Today I received an alert from WordPress congratulating me on having signed up with the platform seven years ago.

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Pop! Zwing! Trumpets! [FX: the sound of ‘Fiesta’ by The Pogues]

OK, I am being a little sarky there. But it’s a fair chunk of time, not what one would call a dalliance. It’s been a busy period.

Seven’s a busy number. While there may be no truth to the story that the human body has fully renewed all its cells every seven years, making us a ‘new person’, we’ve got a bunch of other affinities with the digit. Days of the week, Deadly Sins, Basic Plots, Steiner’s developmental stages, Ages of Man, Sages (of the Bamboo Grove), years after which relationships develop an itch, hills of Rome, Wonders of the World, Classical planets, revelatory Seals, Sisters in the stars (Pleiades), chakras… plus stock market fluctuations, religious significance, gematric/numerological symbolism…

If man is five,
then the devil is six…
and if the devil is six
then GOD is seven…

Which is of course Monkey Gone To Heaven by Pixies, and if you check out the genius page for the song, you’ll find Frank Black’s somewhat dry comments that give us this post’s title.

Black Francis glosses a little, though, maybe. There’s something about the number. There’s something about all the numbers, obviously, if you’re looking for it, but seven seems attached particularly to groups, cycles and changes.

This seventh year I have begun writing and blogging a lot more frequently than I have previously. And, in a neat coincidink/sync event, I got my Power of Seven blogging award and was contemplating this change in method at the same time I encountered the song below.

So, while I go off and basic plot a ‘seven’ themed playlist (Pixies, Iron Maiden, Madness, Prince, Culture, The Clash, The Shins, for seven starters), here is a just fantastic version of Black Sabbath’s Changes, by Charles Bradley, with which I fell in love today.

“Times 111…”

Today, remembrance services in Europe mark the 70th anniversary of “D-Day”, June 6th 1944.

D-Day was quite an undertaking. It marked a decisive moment in the Second World War, the history of Europe, the world.

There was – and remains – no doubt in the minds of the people taking part that they were engaged in something important.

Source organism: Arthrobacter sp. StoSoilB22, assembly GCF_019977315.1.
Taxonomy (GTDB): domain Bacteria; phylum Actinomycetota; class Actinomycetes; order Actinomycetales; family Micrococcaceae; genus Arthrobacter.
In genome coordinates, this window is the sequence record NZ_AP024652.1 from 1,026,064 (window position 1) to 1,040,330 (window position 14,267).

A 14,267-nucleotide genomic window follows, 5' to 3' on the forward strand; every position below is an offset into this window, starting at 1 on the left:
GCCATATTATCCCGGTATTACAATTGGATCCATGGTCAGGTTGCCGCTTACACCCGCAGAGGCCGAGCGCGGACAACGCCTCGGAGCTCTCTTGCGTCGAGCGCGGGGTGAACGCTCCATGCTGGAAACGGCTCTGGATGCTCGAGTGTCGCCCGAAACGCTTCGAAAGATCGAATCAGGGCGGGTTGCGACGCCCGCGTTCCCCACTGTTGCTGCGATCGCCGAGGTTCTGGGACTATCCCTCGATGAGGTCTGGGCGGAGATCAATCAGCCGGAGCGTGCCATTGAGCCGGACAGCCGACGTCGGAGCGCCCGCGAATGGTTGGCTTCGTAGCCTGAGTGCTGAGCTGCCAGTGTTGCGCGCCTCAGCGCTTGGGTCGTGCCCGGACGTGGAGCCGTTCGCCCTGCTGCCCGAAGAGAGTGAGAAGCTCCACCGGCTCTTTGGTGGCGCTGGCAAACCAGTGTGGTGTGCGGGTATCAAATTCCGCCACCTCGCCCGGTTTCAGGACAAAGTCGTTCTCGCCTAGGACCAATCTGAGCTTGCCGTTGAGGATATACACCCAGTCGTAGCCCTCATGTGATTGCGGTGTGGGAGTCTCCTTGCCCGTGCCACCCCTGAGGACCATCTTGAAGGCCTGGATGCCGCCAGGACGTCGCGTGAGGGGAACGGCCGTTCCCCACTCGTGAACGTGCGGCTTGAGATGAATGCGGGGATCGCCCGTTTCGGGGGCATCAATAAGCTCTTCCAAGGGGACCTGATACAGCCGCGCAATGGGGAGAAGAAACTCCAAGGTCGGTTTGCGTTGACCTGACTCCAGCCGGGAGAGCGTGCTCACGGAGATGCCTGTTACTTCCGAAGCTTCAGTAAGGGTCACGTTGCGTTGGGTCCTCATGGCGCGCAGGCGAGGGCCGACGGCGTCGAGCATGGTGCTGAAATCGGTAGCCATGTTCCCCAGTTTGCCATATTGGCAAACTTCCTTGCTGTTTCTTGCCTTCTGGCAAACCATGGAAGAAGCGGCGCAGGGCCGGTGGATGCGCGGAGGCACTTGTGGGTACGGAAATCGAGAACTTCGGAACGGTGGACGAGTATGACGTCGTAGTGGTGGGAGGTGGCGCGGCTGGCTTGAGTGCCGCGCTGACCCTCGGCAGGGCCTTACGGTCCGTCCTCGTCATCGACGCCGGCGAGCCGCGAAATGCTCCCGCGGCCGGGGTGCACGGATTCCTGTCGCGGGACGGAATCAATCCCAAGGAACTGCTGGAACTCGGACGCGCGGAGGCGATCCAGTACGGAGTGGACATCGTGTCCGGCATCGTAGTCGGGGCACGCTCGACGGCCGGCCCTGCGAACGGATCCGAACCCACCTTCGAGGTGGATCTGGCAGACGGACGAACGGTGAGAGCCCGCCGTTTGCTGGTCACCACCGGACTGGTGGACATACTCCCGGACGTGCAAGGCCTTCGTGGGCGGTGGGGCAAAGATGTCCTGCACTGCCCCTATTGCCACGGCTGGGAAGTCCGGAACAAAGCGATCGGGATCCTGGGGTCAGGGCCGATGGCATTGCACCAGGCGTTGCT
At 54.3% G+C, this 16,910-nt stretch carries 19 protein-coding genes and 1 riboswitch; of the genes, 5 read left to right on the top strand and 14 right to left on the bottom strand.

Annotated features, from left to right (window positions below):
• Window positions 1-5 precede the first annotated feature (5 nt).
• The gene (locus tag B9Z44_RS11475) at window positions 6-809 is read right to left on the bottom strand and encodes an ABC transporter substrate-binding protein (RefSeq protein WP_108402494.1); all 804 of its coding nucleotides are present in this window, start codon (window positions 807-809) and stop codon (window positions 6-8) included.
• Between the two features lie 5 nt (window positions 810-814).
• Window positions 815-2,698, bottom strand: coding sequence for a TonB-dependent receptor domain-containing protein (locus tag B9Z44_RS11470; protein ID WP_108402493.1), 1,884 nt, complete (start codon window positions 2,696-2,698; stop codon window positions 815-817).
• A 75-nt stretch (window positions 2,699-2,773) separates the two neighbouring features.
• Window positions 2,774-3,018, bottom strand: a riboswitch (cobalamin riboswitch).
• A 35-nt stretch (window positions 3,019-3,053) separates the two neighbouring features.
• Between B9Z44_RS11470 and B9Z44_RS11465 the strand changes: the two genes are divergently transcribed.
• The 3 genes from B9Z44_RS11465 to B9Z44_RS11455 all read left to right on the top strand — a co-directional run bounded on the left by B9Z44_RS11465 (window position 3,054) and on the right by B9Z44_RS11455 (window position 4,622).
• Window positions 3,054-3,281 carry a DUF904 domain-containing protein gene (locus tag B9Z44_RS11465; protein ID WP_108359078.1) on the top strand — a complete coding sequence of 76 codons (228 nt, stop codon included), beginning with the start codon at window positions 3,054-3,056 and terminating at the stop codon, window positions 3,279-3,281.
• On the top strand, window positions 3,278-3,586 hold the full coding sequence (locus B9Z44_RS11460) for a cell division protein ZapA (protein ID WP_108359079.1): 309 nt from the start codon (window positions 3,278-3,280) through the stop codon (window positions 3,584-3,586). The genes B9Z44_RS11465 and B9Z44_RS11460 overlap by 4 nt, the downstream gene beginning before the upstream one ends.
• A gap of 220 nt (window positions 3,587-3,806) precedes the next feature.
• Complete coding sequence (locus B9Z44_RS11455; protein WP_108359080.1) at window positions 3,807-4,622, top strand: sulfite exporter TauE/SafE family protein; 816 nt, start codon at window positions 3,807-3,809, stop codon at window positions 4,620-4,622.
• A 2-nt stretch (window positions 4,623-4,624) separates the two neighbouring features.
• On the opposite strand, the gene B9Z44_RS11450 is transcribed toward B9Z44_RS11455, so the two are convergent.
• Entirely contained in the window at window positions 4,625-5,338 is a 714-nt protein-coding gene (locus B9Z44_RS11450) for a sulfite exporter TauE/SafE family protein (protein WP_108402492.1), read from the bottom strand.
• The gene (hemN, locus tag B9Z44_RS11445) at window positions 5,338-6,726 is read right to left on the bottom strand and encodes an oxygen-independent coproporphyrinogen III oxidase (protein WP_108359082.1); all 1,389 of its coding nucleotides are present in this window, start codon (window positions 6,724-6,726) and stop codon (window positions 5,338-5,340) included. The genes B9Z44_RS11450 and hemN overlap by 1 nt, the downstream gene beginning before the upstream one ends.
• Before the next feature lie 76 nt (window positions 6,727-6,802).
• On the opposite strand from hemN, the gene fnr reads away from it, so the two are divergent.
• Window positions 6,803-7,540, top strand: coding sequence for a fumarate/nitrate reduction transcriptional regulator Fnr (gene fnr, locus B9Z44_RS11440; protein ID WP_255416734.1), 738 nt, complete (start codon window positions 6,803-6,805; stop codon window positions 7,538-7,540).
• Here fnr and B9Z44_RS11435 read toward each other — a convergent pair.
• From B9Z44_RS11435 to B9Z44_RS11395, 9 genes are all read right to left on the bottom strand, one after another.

I bought this book second hand some years ago:

magic_and_religion_Frazer

Among its pages, this note and inscription:

D_Day_good_luck_Ike

Such finds are one of the reasons I enjoy and love “real” books.

The language used by Eisenhower is unequivocal: “this great and noble undertaking”. It has been a powerful experience watching the veterans on the footage today. Even the youngest of them, 15 at the time according to some accounts, are nearing 90. They’re still standing up for the prayers.

Of course, the date in the book is intriguing. I will do my best to find out who W Beecham (?) is or was, and provide an update on them.

The choice of book is intriguing as well. It confirms a thought I was having earlier, that it is important also to have an understanding and respect for imagination and human creativity as ways of making sense out of a sometimes brutal world.

Half term holidays! Busy doing nothing, working the whole day through.

On the radio mainly we have BBC 6 Music, which normally does OK for itself. This week Radio 6 has been celebrating the “20th anniversary of Britpop”… It had me scratching my head a bit.

Time might have been that I would have pounced on such a one-sided 7″ flexidisc single of an idea and torn it a new centre hole. Not only would I have questioned the arbitrariness of the timing, and the wisdom of giving Damon Allbran further opportunity to wreak his adenoidal miseries upon the populace, but also given detailed Mr Agreeable-styled rebuttals for each of the artists featured:

“Gene. Gene?! F***ing dreary knock-off Smiths b*******s – and that’s taking dreary to depths unknown to the hardiest of miners. Couldn’t carry a tune in a f***ing bucket, no-good sh***hawks. Gene. Dear sweet c***ing Christ deliver us.”

Must have been terrific fun writing the Agreeable columns. But for this grand Britpoppish retrospective, I just couldn’t generate enough spleen. Seriously, My Life Story?

Still, something made me want to contribute my experience in some way. “Maybe I could knock out a list of British artists that I was also listening to in 1994 that weren’t really Britpop.” I thought.

“It would have had The Divine Comedy (Promenade album) on it (despite a later Neil Hannon work managing to squeak an entry on the 6 Music countdown), or Portishead, Dummy… Therapy?…? Er…”

I kind of ran out of ideas. Bands I wasn’t listening to in 1994? Spend holiday time writing about M People? Gah!

Well, OK, “Britpop”, then. Seriously, how hard can this be?

I really liked Suede. Metal Mickey in particular. I saw them live at Leeds T&C… the musical shark was sighted when Bernard Butler left, but look, listen (as politicians and footballers often begin their sentences):

Oh dad, she’s driving me mad!

Oasis… I remember very well the day I chose to wade through the hype and buy the Live Forever CD single (from Fopp in Byres Road, Glasgow). Me and me bezzer Jack sat listening to it, roundly unimpressed with the first three tracks, and then just falling instantly for the live version of Supersonic.